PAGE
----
The monastic order of the Benedictines is thought to have first attempted producing glass in an industrial manner within the territory of today’s Czech Republic. They were the first to produce glass for church and monastery stained-glass windows. The first commercial glassworks were founded in Bohemia during the first half of the thirteenth century.
The development of glassmaking in the Czech lands wouldn’t have been possible without sufficient deposits of suitable silica sand and supplies of wood, used as material for melting glass and fuel for the glassmaking kilns. The most suitable conditions were found in the area near today’s Czech borders, where there was enough material for construction of kilns, as well as the swift streams necessary to run glass cutting workshops and quartz stone grinders.
The history of Czech glassmaking during the Middle Ages is tied to the reign of King Charles IV, who invited Venetian glassmakers from the Murano island to Prague. They used local sources to produce stained-glass. However, Czech glassmakers of the time were also producing medieval chalices and other products from the green-tinted forest glass that became popular both at the courts of rulers and with customers far abroad, thanks to the gradual development of new glassworks and the efforts of their salesmen.
By the sixteenth century, over thirty glassworks were active in the region of today’s Czech Republic. Czech glassmaking found a great deal of support for development, particularly during the reign of King and Emperor Rudolph II. The arrival of many precious-stone cutters resulted in these artists also learning to cut Bohemian Crystal.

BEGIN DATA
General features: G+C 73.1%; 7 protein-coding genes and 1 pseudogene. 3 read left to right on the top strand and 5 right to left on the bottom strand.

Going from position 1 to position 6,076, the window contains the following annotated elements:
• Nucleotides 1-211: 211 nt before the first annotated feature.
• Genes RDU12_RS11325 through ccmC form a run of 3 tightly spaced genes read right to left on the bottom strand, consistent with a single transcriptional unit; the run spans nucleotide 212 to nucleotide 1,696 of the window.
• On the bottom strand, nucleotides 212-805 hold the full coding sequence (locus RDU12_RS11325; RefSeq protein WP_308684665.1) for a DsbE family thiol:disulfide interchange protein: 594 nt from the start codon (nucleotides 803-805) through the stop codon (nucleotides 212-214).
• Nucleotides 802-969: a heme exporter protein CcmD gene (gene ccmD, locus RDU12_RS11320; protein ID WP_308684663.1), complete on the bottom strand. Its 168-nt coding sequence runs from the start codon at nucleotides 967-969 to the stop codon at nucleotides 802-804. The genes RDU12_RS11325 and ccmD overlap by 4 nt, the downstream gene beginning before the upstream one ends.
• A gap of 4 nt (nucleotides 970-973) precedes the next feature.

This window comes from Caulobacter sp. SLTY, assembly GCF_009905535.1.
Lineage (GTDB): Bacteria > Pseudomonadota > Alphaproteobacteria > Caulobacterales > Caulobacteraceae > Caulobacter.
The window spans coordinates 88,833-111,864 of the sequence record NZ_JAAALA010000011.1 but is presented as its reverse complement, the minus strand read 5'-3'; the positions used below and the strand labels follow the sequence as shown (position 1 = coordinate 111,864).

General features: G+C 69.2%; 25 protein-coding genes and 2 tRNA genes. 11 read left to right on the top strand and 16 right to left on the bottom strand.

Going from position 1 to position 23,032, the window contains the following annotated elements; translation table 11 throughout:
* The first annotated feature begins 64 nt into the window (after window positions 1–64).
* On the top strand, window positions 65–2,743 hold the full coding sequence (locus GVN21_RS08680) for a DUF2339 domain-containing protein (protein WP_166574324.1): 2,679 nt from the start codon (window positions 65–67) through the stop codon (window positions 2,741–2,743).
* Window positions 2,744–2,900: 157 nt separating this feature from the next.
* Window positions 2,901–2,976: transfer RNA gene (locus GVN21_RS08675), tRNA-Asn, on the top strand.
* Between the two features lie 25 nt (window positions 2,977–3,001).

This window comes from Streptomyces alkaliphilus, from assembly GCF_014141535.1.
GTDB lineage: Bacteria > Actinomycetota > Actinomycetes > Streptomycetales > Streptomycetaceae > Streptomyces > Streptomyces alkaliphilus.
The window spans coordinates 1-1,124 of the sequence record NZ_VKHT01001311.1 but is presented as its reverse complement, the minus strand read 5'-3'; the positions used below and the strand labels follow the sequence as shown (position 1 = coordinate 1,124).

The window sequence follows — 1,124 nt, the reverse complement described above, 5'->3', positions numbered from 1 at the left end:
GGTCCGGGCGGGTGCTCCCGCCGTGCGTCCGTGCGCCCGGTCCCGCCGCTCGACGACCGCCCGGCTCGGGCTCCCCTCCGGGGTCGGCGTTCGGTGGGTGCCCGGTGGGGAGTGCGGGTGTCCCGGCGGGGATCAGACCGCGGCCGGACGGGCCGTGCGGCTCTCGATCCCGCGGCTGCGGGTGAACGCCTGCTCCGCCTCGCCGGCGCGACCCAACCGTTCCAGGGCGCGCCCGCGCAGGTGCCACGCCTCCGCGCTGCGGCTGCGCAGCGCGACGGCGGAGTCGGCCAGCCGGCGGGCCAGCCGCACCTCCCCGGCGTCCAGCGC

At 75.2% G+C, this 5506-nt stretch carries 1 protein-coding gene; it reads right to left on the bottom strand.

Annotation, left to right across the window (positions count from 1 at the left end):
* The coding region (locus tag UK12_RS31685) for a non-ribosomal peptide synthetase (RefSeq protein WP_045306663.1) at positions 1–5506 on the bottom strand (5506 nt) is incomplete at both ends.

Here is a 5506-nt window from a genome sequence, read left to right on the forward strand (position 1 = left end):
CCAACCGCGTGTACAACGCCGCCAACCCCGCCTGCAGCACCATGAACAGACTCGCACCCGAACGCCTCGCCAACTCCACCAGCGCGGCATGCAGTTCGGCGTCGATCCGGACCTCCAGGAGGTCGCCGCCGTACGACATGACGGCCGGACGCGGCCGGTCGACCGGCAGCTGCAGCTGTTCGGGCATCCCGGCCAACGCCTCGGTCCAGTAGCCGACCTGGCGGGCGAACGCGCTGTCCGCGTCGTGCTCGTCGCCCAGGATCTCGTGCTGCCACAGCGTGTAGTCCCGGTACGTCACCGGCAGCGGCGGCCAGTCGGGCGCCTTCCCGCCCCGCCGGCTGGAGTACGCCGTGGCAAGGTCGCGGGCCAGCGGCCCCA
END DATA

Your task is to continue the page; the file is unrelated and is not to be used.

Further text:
At the time, Czech glassmakers were already producing colorless glass perfectly suited for decoration. The properties of clear glass resembled natural quartz stone, so it gained the name of Bohemian Crystal. Caspar Lehmann, a gem and glass cutter working at the court of Rudolph II, is important to the history of Bohemian crystal. He advanced the technique for engraving glass to a new level, when he first used a cutting machine with copper wheels. Lehmann’s cutting machines gave birth to the massive success of Czech baroque crystal during the subsequent decades.
At the turn of seventeenth and eighteenth century, Bohemian crystal had practically no competition in Europe. It was more sought after by wealthy clients than the previously more famous Venetian glass. The area around the Czech borders became the production and trading center of the Czech glassmaking industry.
Just as in other artistic fields, Czech engraved glass became the carrier of many aesthetic approaches and trends, ranging from the ornamentally rich Art Nouveau at the end of the nineteenth century to the austerity of functionalism in the beginning of the twenties, as well as the many creative experiments of modern art.
Bohemian crystal was always identified by high quality, thanks to which it became renowned as a unique export item. Yet this success wouldn’t have been possible without the contribution of an army of artists, designers, traders and teachers who approached this material with the outmost honor and respect despite the whimsy of fashion over the years.
Although globalization made beauty secondary to floods of the ordinary and quality was often overlooked, Bohemian crystal again became a sought-after item, particularly with aficionados of beauty, delicacy, perfection and unique artistry.
CLARESCO Glass continues this long tradition in the production of Bohemian crystal, offering hand-blown and decorated glassware of many shapes and patterns. CLARESCO Glass emphasizes quality and precision, as well as fulfilling the desires of our most demanding customers.